Local real estate agents from Windermere Cronin and Caplan, Coldwell Banker Barbara Sue Seal Properties and Advanced Real Estate Services dish the goods on how to sell a home in the middle of winter.
'It is good to remember that while there are fewer buyers out looking (for a new house) in the winter, those that do are serious prospects. People don't go out into the rain and brave the elements at this time of the year for fun,' said Dianne Gregoire, Advanced Real Estate Services.
'They also only move in the winter if they really have to. So the buyers who are out looking at this time of year are serious people who are motivated by other circumstances that make a winter move necessary.'
Call a snow plow and moving truck.
With some quick approach strategies you may be handing over your house keys sooner than you thought.
Warm Guests up to your home:
Potential buyers enter your home they should feel relaxed.
'Keep the home warm and at a comfortable temperature so when agents show buyers (the home) it will feel cozy,' said Terri Milholm, Coldwell Banker Barbara Sue Seal Properties.
A comfortable air temperature should keep visitors to your home thinking about how cozy they might feel living in it as opposed to worrying if the home heater works.
'A fire in the fireplace gives the perception of a warm, cozy home,' said Beth Gelfand, Windermere Cronin and Caplan. 'Sellers want the prospective buyers to depart with a feeling of, 'I would love to live in that home.''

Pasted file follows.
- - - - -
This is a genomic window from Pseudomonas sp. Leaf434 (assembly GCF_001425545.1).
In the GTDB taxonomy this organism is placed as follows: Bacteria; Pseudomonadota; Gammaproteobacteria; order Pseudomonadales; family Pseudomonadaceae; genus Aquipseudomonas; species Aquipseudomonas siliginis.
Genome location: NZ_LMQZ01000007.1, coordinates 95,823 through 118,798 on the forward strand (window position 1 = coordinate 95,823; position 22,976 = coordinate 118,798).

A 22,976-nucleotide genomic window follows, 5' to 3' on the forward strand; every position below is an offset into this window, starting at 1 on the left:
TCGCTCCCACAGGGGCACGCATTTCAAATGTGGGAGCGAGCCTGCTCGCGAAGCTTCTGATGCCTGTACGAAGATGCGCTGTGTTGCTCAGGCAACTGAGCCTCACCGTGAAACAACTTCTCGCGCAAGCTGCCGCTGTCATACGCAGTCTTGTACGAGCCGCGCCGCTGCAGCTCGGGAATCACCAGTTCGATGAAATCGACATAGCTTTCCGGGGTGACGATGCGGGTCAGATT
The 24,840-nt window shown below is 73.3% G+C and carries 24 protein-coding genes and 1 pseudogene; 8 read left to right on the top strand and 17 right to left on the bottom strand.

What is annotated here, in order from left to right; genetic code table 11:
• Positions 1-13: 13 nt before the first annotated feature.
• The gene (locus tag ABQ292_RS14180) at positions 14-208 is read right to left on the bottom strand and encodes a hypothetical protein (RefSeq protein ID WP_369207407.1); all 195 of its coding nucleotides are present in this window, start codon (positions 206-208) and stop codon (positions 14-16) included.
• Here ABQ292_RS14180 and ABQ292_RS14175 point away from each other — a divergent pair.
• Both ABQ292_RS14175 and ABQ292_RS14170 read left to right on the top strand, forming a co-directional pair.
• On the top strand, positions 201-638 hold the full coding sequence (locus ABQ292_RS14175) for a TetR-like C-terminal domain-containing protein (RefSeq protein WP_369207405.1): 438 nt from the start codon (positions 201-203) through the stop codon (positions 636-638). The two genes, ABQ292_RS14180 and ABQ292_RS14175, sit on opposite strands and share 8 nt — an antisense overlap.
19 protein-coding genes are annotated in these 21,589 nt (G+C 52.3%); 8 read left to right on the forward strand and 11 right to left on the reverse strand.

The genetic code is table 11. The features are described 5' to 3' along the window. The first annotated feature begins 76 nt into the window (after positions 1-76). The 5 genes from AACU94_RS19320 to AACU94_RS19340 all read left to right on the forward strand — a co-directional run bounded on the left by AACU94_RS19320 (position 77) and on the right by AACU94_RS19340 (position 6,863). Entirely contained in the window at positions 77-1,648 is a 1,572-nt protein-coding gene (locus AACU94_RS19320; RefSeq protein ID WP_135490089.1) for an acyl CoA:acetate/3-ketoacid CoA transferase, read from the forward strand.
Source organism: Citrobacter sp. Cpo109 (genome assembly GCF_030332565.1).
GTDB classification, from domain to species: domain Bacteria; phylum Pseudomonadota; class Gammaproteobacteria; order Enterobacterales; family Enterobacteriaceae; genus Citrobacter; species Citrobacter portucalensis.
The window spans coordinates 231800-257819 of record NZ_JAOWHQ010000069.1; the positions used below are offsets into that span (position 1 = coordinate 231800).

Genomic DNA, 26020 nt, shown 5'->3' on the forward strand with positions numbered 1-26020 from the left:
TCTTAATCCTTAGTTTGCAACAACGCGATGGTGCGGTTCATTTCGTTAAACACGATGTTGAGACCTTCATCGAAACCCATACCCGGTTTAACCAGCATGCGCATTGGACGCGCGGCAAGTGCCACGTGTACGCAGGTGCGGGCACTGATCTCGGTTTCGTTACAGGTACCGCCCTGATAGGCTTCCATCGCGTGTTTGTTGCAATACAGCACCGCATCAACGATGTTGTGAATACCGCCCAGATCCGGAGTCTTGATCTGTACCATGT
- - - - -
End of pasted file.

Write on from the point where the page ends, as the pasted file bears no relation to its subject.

Clean and remove clutter:
When someone is touring your home for sale they want to visualize themselves living there. Photos splashed upon the refrigerator of grandma, your dog Fido at the beach and a newborn baby make them envision your family living there, not theirs.
These items also add clutter.
'Remove all small objects, clear off counters, reduce content in cupboards, minimize furniture to create visual space, remove fallen leaves and weeds,' said Patti Beckham, Coldwell Banker Barbara Sue Seal Properties.
Surfaces should be clean, de-personalized and immaculate. The yard should also be in order.
'Wash all of the windows, inside and out. Clean window tracks, interior of ovens and dishwashers - every surface,' said Gregoire.
Flowers add color and fragrance:
Winter rain, snow and ice may have the garden looking a bit sparse - and that's understandable. So pretty up what you can around the front porch and inside using plants and flowers.
'Flowers in the kitchen or on the dining table can help to convey a home's well-being and friendliness,' said Jean Ashby, Coldwell Banker Barbara Sue Seal Properties. 'Window flower boxes give dimension and texture to the exterior; think about homes in Europe. Those fabulous window flower boxes captivate our attention and make us feel good.'
Use a professional team to make sale:
Local agents suggest using a local real estate agent to take care of the dirty work - phone calls, paperwork, marketing, networking, knowledge or local market trends and attracting buyers interested in your type of home.
'Sellers in our transitioning market need an agent who not only creates a plan but has the knowledge, experience and resources to implement the system and make it work,' said Alby Heredia, Heredia Realty Group, Coldwell Banker Barbara Sue Seal Properties. 'A good stager can work with individual spaces or entire homes to organize, design or create comfortable areas that will be appealing to the broadest pool of potential buyers.'